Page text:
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From the Trading Pits

Market Bric-A-Brac

By From the Trading PitsFOXBusiness

Like the wayward son returning home from a land faraway, our equity market – after a recent retest of the August lows – came to its senses and began an unremitted sprint back of 6% in a matter of five days.  Similar to the rallies of months gone by, this snap-back in the S&P 500 came with little warning and less reason.   Stock volumes were borderline decent during this latest move upwards – it had a “squeezy” feel to it -  “social buying” as it were  –  full of the low-conviction chasing that we’ve all grown overly accustomed to.

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Despite all the equity market volatility, I’m deeply fascinated with the price stability in crude oil over the last four weeks.  Perhaps the market is telling us that the cure for low prices is indeed low prices as global oil demand has responded quickly to the price drop.  It’s just a matter of time where the “chatter” over market balance will shift from excess supply to that of excess demand. In the short-term, look for the vast storage overhang to act as a low ceiling for crude prices. Medium-term, I’m betting for slightly higher average prices as I don’t think the “perfect (supply) storm” that we recently witnessed will have the ability to repeat itself.

Why is everyone watching the Fed?  With Fed Fund futures pricing in a 10% chance of an October lift-off while a 35% chance of a hike in December, there’s not much room for the FOMC to spring a surprise.  On the other hand, we have both the Bank of Japan (BoJ) and the European Central Bank (ECB) to provide us with their reaction to recent financial events in the form of policy decisions – BOJ on October 7th & 30th and the ECB October 22nd.  Will it be possible for the BoJ to sweep the recent weakening of inflation and wages under the rug, and still maintain more easing?  Will the ECB be able to reignite the once-held optimism that liquidity would drive equity markets higher or will the twin drag anchors of slowing emerging market growth and the knock-on effects of capital spending cuts make additional QE measures deemed as useless?

On August 24th, the VIX climbed to a year-to-date high of 40.74 before succumbing to gravity and now trades at/around 20.0; levels not seen since August 20th.  But, what does the VIX trading at 20 mean?  In an effort to truly understand VIX, it is critical to stress that VIX is an attempt—a mere snapshot of looking ahead—assessing volatility that we look forward to see. It is not in any way predictive or backward-facing.  The VIX is quoted in percentage terms and predicts the expected movement in the S&P 500 stock index over the next 30-day period, which is then annualized.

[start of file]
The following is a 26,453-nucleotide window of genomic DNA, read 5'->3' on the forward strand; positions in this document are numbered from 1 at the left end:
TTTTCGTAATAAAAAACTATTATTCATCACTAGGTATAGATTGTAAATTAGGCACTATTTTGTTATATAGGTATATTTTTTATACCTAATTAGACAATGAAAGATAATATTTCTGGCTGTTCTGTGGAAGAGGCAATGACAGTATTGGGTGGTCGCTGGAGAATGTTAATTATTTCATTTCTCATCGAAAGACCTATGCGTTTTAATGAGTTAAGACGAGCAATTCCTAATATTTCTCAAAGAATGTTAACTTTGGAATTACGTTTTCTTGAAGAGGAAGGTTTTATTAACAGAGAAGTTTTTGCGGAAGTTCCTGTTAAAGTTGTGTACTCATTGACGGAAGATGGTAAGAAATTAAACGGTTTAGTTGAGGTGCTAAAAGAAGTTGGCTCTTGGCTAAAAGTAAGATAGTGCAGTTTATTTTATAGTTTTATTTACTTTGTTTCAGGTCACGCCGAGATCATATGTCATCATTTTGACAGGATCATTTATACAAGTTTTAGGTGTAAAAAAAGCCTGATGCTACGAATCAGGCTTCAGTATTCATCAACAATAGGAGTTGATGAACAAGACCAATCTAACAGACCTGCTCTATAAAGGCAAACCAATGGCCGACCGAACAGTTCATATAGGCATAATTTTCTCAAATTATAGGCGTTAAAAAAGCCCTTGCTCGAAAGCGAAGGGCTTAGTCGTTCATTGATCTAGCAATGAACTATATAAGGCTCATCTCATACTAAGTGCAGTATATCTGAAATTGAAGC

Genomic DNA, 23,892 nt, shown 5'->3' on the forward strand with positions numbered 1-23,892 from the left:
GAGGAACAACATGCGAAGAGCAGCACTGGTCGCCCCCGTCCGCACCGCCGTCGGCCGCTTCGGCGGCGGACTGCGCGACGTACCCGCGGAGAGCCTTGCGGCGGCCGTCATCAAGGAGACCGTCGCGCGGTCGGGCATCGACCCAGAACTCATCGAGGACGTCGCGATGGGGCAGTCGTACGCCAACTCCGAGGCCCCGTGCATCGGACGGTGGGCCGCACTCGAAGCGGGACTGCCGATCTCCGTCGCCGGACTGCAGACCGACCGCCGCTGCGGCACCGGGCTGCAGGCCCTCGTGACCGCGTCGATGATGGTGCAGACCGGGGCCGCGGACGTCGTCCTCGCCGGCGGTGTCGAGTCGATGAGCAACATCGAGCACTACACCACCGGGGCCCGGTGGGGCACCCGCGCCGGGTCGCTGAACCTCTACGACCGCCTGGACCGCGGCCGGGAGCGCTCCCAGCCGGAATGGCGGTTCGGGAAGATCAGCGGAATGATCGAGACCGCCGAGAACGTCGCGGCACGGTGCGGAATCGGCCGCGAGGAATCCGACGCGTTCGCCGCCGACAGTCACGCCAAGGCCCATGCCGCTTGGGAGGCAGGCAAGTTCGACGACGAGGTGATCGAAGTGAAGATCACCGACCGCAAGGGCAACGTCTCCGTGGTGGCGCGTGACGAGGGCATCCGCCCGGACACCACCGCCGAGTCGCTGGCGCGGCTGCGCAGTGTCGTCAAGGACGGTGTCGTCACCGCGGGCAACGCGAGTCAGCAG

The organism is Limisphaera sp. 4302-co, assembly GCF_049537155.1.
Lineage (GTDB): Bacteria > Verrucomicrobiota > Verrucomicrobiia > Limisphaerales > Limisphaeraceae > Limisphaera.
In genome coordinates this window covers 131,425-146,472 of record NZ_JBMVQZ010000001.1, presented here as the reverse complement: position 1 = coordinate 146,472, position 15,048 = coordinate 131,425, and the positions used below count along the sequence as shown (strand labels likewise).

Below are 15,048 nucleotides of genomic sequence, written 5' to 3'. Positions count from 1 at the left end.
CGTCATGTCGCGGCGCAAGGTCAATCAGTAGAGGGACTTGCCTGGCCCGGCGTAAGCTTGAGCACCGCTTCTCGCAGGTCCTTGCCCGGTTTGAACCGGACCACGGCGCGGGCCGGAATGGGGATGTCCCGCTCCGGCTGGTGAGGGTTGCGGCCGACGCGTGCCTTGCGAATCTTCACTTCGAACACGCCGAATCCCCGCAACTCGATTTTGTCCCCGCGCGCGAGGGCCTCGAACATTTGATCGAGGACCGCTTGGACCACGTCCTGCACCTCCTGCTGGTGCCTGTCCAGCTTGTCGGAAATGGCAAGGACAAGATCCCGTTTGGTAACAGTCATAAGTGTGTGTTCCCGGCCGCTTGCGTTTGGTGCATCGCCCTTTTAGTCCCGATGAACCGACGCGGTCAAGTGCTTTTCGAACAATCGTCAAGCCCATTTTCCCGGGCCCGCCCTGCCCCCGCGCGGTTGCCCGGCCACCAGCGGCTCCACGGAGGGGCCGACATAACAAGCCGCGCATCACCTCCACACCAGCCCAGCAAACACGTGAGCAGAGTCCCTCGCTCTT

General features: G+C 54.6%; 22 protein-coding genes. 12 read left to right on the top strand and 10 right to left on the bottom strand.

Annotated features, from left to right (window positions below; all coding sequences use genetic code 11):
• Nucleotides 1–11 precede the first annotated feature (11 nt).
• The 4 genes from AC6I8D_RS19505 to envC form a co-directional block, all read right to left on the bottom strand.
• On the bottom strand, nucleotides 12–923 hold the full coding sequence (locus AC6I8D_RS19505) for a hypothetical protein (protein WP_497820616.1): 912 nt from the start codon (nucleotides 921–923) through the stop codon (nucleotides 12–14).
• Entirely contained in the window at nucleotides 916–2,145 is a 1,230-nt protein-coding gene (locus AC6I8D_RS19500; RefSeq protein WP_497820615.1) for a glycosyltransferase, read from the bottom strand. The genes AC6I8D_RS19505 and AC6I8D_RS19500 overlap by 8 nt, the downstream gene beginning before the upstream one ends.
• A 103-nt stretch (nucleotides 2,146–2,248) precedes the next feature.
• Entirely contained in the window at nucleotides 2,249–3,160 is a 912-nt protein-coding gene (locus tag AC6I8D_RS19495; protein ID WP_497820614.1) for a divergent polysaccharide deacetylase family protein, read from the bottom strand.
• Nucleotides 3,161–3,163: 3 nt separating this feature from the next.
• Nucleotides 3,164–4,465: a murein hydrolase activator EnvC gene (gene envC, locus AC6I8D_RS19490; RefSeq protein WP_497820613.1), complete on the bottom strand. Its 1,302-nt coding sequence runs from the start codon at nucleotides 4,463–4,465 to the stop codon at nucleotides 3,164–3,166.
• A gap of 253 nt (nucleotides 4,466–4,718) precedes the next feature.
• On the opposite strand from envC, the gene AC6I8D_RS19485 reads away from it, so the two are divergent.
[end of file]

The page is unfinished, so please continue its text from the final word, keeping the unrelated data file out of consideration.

For example, if the VIX is 20, this represents an expected change of 20% in either direction over the next year with a 68.2% certainty. To break that down to a shorter time period we multiply the annualized number by the square root of time. In this case that means we multiply 20% by the square root of (30 / 252), and come up with 6.90%. More precisely, due to the math of the probability distribution, S&P 500 index options are priced (if the VIX is 20) with the assumption of a 68% certainty (one standard deviation) that the magnitude of the S&P 500’s 30-day return will be less than 6.90%.

U.S. dollar strength?  Reviewing the U.S. dollar through the lens of the U.S. dollar index (DXY), it would appear the much publicized rally is far in the rearview mirror as it peaked in mid-April (100.39) and since then has wandered a little lower – resting comfortably within the mid 90.00’s area. However, looking through the broad scope of currencies including Brazilian Real (-25%), Australian Dollar (-10%), Canadian Dollar (-10%), or Mexican Peso (-10%), it’s easy to see that the U.S. dollar persists higher.  The next big move will most likely be resultant from the BoJ and/or ECB’s October policy responses.  Given immediate disinflationary pressure, will Kuroda be able to hold off additional easing until months end?  Will the ECB be able to look the other way regarding a further slowdown in Europe?  All that aside, it’s presently difficult to imagine a scenario that would place the U.S. dollar on its heels.

What do you think?

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